anemone flowers white with navy centers grown in backyard garden

How to Grow & Care for Anemone Flowers

by | Jun 15, 2024

I really don’t like high-maintenance flowers. Unfortunately, there are a lot of Spring flowers that require things like chilling or vernalization in order to bloom—like many tulips for example. This is why I love growing anemone flowers. Anemones are an incredible cut flower option for those of us who want sweet Spring bouquets in mild Winter climates, without the fuss.

Of course, anemones are not alone in my top choices for Spring cut flowers here in Southern California. During the delectable Spring months I enjoy growing ranunculus, sweet peas, a variety of narcissus, and muscari for arrangements. If you’re not a fan of high-maintenance flowers either, well, these might be some good choices for you too!

Types of Anemone Flowers

It surprised me to learn that there are many different types of anemones that one can grow. For instance, I commonly grow anemone coronaria which is also known as the poppy anemone and actually native to the mediterranean regions. Aside from anemone coronaria, there are Japanese anemones (which are unique hybrids and stunning) and anemone blanda (which are more daisy-like and supposedly deer resistant). Furthermore, if I told you that anemones are in the family ranunculae would my obsession with them make more sense? It’s true! Anemones are in the ranunculuae family—buttercup family—which explains why I love them almost as much as I love my dear ranunculus.

For the sake of this blogpost, I’m mostly referring to anemone coronaria, as this is the type of anemones that I have the most experience growing.

example of anemone flowers sprouting after planting

If you want to grow anemone flowers, here’s what you have to look forward to. This is how anemones look when they first sprout out of the ground. You might notice the peas in the background too. I planted them to climb on the trellis behind my anemones.

Start with Anemone Corms

The bulbous part of this flower is commonly referred to as a corm—much like our beloved ranunculus. An anemone corm kind of looks like a little acorn or piece of bark. It’s quite unassuming actually! You’ll want to start growing anemone flowers from purchased corms. Some of my favorite sources for bulbs, corms, and tubers are listed here. While you can grow anemone flowers from seeds, they are typically difficult to find. If you’re really interested in growing anemones from seed, you can always save some seeds yourself and try in the future. I’ve done it before!

Growing Conditions for Anemone Flowers

The best year I ever had for growing anemone flowers was the year I grew them in a raised bed with lots of compost and loamy, rich soil.  While it may seem that rich, well-draining soil is ideal for anemones, both my mom and myself have had success in less desirable conditions. In fact, you can watch me plant anemone corms in my Fall Planting Extravaganza video where the soil is quite compacted and I amended it as best I could. The anemones that year were still gorgeous! Overall, keep in mind that any bulbs, tubers, or corms will be in danger of rotting in soil that is too heavy and not well-draining. Especially here in Southern California, where we tend to plant during our rainy season, this can be a real hazard.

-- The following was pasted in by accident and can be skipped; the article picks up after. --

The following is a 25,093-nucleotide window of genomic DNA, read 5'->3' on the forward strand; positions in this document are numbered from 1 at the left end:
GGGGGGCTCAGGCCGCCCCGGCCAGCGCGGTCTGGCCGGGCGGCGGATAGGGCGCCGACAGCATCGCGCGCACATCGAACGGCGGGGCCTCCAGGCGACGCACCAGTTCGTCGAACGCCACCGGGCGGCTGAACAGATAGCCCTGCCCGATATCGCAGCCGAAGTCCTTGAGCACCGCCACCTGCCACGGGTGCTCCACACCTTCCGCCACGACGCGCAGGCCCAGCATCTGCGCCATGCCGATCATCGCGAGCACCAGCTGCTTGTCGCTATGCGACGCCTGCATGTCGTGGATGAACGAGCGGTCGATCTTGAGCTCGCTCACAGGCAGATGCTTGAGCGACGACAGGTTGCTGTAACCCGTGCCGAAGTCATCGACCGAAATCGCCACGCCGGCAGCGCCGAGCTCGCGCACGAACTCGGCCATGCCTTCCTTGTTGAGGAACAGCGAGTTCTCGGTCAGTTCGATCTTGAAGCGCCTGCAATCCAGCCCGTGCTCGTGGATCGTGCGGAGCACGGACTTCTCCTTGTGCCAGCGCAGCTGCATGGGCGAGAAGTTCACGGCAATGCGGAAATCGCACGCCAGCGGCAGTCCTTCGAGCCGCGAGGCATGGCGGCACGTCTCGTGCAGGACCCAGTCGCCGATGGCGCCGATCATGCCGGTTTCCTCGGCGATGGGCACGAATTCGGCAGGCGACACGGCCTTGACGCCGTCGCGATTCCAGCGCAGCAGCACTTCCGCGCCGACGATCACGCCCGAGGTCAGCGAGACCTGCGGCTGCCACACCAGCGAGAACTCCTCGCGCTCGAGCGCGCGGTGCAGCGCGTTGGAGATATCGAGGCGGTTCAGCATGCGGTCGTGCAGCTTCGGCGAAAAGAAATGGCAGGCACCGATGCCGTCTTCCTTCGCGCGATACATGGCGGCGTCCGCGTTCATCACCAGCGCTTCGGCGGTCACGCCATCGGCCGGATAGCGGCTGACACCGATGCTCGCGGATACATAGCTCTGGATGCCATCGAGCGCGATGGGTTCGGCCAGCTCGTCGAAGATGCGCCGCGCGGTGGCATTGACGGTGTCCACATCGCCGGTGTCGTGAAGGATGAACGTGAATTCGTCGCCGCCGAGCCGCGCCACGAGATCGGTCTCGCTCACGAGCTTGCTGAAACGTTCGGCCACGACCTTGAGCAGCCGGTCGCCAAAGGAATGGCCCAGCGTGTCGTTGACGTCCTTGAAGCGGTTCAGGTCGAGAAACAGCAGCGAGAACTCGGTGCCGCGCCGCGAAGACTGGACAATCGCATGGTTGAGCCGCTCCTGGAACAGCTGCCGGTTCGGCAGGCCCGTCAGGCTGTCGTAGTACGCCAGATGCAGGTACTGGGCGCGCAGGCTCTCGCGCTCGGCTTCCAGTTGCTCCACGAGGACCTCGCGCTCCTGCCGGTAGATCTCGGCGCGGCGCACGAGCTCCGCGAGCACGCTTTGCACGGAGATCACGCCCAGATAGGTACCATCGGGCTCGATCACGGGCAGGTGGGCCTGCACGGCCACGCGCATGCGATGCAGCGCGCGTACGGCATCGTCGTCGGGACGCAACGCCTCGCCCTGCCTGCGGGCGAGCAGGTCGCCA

Anemones want at least 6-8 hours of sunlight to bloom. Since us mild climate gardeners tend to plant anemone flowers in Fall (more on that later), it’s pretty safe to plant them in full sun. In fact, these plants prefer full sun in order to send off lots of blooms! If grown in too much shade, you might get weak plants that don’t bloom prolifically.

The Best Season for Growing Anemones

Once again, let’s talk about Fall-planted bulbs and flowers! If you are growing in a cold winter zone, you could skip this part, as you will most likely be starting your anemone corms in early Spring or in greenhouses in Winter. On the other hand, those of us gardening in Southern California (zone 10) can benefit the most from fall-planted anemone corms. I go into details about fall-planted bulbs here, but essentially Fall planting is an amazing way to get your Spring plants established and growing—leading to stronger plants and better blooms. Unfortunately, if we waited until Spring to plant our corms, there’s a chance the heat will arrive early to our gardening zone and completely fry our plants before they can bloom! Much like ranunculus, anemones prefer mild temperatures (not freezing but not Summer). I tend to plant my anemones in October or November here in Southern California.

various anemones in vases showcasing their fuzzy centers

Anemones come in many different colors, but you might be able to tell that I’m fond of the white or blushy ones with deep colored centers. These are various anemone coronaria.

Soaking Anemone Corms

While I can confirm that anemone corms don’t need soaking in order to sprout, I like to soak my anemone corms before planting. Personally, anemone corms always feel very tough or hard to me, so soaking them just feels helpful. Again, not necessary, but I do it.

To soak anemone corms, simply place the corms in water in containers until they look a little plump. This process can take anywhere from 2-4 hours. It’s better to under-soak than over-soak, so as soon as the corms look plump you are ready to plant!

Planting Anemone Corms in the Garden

Once you’ve prepped your soil and soaked your anemone corms, it’s time to plant them in the garden. One interesting thing about growing anemone flowers is that you can plant them quite closely together. Personally, I space my corms about 4 inches apart and 3 inches deep, but you can allot 6 inches per corm if you have lots of space. Again, these measurements can vary depending on the type of anemone you are growing. To be safe, simply follow the instructions that the company sends you with your corm shipment!